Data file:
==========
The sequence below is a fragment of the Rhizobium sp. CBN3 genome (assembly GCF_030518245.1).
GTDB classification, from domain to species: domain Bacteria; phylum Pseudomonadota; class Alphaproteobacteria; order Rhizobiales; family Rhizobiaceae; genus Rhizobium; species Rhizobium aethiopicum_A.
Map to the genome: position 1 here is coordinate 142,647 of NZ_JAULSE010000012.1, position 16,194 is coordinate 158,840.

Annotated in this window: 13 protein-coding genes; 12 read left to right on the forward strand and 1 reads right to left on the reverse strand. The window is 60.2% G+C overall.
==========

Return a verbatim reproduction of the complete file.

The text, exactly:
The sequence below is a fragment of the Rhizobium sp. CBN3 genome (assembly GCF_030518245.1).
GTDB classification, from domain to species: domain Bacteria; phylum Pseudomonadota; class Alphaproteobacteria; order Rhizobiales; family Rhizobiaceae; genus Rhizobium; species Rhizobium aethiopicum_A.
Map to the genome: position 1 here is coordinate 142,647 of NZ_JAULSE010000012.1, position 16,194 is coordinate 158,840.

Annotated in this window: 13 protein-coding genes; 12 read left to right on the forward strand and 1 reads right to left on the reverse strand. The window is 60.2% G+C overall.